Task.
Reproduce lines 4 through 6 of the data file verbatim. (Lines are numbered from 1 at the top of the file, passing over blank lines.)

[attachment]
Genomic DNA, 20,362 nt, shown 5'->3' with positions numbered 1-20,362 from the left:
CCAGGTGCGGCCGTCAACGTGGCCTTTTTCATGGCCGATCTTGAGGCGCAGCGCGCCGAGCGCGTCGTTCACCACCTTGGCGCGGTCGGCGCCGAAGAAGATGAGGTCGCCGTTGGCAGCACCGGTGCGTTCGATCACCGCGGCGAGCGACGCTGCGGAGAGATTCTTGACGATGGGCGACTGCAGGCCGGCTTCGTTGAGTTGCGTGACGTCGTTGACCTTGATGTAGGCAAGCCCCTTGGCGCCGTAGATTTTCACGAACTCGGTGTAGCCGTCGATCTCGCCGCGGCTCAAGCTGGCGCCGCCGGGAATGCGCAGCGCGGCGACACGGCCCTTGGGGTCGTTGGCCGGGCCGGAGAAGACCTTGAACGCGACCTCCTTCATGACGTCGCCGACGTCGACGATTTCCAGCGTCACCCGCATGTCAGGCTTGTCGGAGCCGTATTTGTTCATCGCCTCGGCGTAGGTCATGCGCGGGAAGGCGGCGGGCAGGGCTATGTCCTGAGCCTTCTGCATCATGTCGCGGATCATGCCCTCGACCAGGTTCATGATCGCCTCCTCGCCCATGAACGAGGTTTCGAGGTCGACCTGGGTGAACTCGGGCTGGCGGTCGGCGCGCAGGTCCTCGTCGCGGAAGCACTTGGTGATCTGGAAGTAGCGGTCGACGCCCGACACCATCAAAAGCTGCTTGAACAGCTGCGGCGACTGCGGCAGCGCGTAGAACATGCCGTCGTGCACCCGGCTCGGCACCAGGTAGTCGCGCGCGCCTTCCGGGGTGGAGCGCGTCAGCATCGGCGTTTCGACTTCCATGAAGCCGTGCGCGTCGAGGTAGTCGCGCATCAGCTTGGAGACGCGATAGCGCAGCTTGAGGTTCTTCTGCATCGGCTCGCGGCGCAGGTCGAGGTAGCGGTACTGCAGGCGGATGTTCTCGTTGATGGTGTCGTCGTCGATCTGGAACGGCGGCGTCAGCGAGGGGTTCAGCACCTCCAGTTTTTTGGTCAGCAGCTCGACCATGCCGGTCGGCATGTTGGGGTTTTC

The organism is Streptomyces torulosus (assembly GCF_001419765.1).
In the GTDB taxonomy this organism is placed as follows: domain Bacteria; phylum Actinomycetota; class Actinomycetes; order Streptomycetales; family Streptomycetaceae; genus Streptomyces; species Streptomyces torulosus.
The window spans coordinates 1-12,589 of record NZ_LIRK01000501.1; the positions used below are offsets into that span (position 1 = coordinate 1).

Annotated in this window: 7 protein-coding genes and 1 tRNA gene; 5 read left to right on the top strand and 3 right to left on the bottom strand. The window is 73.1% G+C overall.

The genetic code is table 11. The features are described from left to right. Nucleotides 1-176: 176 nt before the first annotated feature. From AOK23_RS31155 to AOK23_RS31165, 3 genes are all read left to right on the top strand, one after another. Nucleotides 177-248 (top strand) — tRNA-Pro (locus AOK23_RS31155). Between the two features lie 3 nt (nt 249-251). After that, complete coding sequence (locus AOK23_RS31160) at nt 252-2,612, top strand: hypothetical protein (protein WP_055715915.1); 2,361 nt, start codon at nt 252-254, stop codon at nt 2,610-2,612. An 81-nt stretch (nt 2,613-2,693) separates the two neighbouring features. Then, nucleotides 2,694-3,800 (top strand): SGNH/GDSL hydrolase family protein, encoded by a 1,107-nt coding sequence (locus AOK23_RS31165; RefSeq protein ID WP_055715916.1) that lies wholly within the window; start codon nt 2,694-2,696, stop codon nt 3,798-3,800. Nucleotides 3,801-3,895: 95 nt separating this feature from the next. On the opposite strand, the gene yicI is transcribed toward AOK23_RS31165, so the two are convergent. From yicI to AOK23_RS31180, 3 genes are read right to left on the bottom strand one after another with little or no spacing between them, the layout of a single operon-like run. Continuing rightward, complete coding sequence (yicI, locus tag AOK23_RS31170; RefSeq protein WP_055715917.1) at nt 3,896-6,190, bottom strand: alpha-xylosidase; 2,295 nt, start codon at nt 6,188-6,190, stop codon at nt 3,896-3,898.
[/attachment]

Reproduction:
In the GTDB taxonomy this organism is placed as follows: domain Bacteria; phylum Actinomycetota; class Actinomycetes; order Streptomycetales; family Streptomycetaceae; genus Streptomyces; species Streptomyces torulosus.
The window spans coordinates 1-12,589 of record NZ_LIRK01000501.1; the positions used below are offsets into that span (position 1 = coordinate 1).

Annotated in this window: 7 protein-coding genes and 1 tRNA gene; 5 read left to right on the top strand and 3 right to left on the bottom strand. The window is 73.1% G+C overall.